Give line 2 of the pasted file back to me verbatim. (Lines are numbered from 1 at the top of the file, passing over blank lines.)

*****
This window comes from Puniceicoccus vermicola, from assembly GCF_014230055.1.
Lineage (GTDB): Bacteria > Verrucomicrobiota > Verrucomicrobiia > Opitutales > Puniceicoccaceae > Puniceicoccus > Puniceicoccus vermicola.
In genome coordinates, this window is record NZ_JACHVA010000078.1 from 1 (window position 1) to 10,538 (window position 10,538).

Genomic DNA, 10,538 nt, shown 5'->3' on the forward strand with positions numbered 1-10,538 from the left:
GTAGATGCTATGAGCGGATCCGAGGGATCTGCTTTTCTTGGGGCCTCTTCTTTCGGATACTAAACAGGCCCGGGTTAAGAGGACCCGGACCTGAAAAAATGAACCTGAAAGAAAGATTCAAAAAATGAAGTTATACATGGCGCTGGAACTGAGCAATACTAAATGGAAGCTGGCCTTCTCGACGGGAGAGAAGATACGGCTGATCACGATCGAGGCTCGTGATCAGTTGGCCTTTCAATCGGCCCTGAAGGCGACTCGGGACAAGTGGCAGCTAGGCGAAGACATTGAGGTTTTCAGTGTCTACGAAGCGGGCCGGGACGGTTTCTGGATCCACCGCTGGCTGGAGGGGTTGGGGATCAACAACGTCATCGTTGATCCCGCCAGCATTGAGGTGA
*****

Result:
Lineage (GTDB): Bacteria > Verrucomicrobiota > Verrucomicrobiia > Opitutales > Puniceicoccaceae > Puniceicoccus > Puniceicoccus vermicola.